Since 2007, two professors at the TU Delft have been researching ways to harvest energy from the wind using a kite. The robotic kite looks set to make its debut in the energy sector, but often inventions are used in unexpected ways. In this series of articles, we take robot innovations from their test-lab and bring them to a randomly selected workplace in the outside world. From kindergarten teacher Fransien, we learn that big kites could also be child’s play, quite literally.
A robot wheels in the kite and then slowly releases it, painting 8-shaped loops on the sky. As this happens, the motion of the unwinding rope generates electricity. This innovative solution harmonises power generation with the flows of the atmosphere. Kitepower uses wind to provide us with energy, but rather than simply sticking a big fan in the air and waiting for air flows to come and go, it latches on to the wind and stays with it.
Professor Schmehl explains his research: “We explored the idea of wind energy through the use of robotically engineered kites”. The result is a big sail floating high up in the air with a small unit that automatically steers, controls the pulling force and connects to the ground station. This ground station senses when to reel in the kite to convert a maximum of motion – or kinetic energy – into electricity. Using only the vital parts of a wind-turbine, KitePower is cheaper to make, less noisy and more durable than traditional windmills.
KitePower is the company founded to bring this product to market. In England, the idea is to build kite stations in the sea, but in the Netherlands, KitePower is looking to launch them on solid land. The technical challenge now is to get fly the kite above a certain altitude and make its flight autonomous so the system can work without human interaction. While this technology is being optimised, we were wondering: could there be a different, totally unexpected way of using this technology?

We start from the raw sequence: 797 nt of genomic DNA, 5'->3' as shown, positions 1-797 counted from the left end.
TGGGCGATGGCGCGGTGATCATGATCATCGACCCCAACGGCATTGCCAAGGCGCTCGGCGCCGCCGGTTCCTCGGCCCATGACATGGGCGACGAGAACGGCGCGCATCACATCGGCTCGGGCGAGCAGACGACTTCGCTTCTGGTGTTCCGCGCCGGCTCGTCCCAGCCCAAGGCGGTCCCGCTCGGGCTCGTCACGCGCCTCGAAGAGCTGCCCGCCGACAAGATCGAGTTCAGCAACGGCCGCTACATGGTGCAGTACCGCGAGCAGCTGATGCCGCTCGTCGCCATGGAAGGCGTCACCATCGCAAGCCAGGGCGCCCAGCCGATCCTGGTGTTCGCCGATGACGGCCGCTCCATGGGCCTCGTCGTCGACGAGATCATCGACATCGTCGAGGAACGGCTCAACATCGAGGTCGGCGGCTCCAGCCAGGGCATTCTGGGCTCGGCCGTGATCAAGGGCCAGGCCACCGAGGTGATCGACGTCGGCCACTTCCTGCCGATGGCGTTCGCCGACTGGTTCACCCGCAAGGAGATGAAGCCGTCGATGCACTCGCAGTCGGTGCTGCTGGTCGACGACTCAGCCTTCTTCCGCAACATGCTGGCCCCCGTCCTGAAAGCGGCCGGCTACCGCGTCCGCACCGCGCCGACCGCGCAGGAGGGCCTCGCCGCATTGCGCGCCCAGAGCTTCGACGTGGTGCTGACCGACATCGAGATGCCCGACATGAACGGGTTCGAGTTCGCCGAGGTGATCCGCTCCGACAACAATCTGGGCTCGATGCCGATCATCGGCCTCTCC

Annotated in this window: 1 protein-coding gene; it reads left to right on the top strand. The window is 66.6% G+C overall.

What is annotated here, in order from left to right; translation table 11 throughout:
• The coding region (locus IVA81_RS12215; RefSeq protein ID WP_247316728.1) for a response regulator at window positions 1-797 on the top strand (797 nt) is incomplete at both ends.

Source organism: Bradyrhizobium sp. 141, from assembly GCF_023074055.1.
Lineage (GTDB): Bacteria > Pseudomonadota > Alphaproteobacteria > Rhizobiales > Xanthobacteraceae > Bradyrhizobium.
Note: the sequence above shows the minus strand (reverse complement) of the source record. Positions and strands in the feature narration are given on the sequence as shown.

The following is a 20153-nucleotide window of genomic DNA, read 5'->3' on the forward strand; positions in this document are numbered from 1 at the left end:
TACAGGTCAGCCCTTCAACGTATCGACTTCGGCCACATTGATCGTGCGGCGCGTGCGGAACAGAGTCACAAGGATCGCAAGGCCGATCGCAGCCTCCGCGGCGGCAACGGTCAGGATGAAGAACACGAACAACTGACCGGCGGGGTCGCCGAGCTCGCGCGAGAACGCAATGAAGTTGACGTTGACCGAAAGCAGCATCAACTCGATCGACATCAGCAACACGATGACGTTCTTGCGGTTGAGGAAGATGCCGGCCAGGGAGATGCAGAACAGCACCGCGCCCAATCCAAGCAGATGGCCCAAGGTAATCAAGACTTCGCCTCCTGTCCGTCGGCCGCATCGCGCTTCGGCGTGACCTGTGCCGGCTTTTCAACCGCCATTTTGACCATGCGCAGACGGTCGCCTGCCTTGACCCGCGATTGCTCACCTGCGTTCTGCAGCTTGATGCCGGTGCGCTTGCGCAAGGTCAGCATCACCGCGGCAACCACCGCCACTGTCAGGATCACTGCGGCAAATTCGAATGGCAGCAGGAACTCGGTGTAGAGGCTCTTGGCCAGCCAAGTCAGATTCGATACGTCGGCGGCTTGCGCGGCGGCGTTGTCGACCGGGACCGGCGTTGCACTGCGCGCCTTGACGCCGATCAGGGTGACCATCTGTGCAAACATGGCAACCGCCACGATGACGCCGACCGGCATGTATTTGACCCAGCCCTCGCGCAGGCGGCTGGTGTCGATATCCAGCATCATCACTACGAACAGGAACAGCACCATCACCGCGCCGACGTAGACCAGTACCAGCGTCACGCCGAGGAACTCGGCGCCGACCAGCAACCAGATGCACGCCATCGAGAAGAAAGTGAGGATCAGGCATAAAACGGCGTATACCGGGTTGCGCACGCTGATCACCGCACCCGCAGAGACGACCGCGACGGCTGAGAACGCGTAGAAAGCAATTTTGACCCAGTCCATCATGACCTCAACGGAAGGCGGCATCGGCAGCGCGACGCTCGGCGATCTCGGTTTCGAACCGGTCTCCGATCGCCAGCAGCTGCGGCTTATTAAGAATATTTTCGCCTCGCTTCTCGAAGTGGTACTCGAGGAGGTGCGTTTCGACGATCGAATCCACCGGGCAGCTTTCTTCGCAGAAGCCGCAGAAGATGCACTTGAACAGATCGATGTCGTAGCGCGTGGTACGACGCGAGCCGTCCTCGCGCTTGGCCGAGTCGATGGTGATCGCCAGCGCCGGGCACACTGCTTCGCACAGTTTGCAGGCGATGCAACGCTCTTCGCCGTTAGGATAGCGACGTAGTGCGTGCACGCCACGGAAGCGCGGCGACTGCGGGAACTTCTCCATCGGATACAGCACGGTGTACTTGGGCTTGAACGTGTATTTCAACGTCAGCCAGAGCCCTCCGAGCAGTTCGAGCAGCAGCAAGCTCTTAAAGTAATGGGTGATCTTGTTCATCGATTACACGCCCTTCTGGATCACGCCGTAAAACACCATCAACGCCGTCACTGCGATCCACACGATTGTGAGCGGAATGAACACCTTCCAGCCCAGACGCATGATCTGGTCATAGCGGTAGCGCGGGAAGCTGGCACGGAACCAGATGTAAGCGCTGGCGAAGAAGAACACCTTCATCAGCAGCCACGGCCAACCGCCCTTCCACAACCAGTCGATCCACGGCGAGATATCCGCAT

To explore this, we took Kitepower to Fransien Godeke, a kindergarten teacher in the Bilt. She has been educating four to six year-old children for 36 years. Her understanding of how kids grow and learn is incredible, and we were curious how Fransien would use this robot innovation in the context of her work.
“We once tried to build our own mini-parachutes in class, maybe we could make this as well?”, is her first thought. Fransien tells me that children learn most through playing and making things themselves. A re-engineering process would allow them to experience what is needed to keep a kite like this floating in the wind, without any help. She says: “We could use straws to make the shape, pull through little cords and find very thin paper to lift the entire toy in the air.”
Children also love pretending to be something they’re not. “Kitepower looks like it has a futuristic dragon skin”, Fransien fantasises. With a kite this large, the kids could transform into a ten meter long dragon. They could jump and run around and show of to other kids. Or build a big hut to shelter in and maybe also become a train. In short, she imagines that kids would make anything they want with this versatile piece of kite fabric created by Professor Schmehl and his colleagues.
If the class would get access to a real Kitepower kite, we could try to get it up in the air together says Fransien: “Children somehow have the impulse to start running when they want to get something airborne. Perhaps this robot could show them how speed translates to lift and power”.
A theatrical flying dragon show for entertaining people in nature that also generates green dragon energy. How cool is that as a spectacle?
Finally, we come to the question whether childer would be clever enough to understand the concept of Kitepower. Fransien says: “If you show them the physics, they will understand it”. To illustrate how fast Fransien’s kids learn, she tells me her toddlers already code their own programs: “They get a little matrix, I tell them where the little robot – called Bbot – should go and they program it within minutes”.
KitePower is being developed to solve the world’s energy crisis, but in the kindergarten it becomes a wonderful tool for irreverent experimentation by the world’s youngest engineers. Just imagining what children would do with Kitepower, already opens up exciting new avenues that we didn’t see before. A theatrical flying dragon show for entertaining people in nature that also generates green dragon energy: how cool is that as a spectacle?
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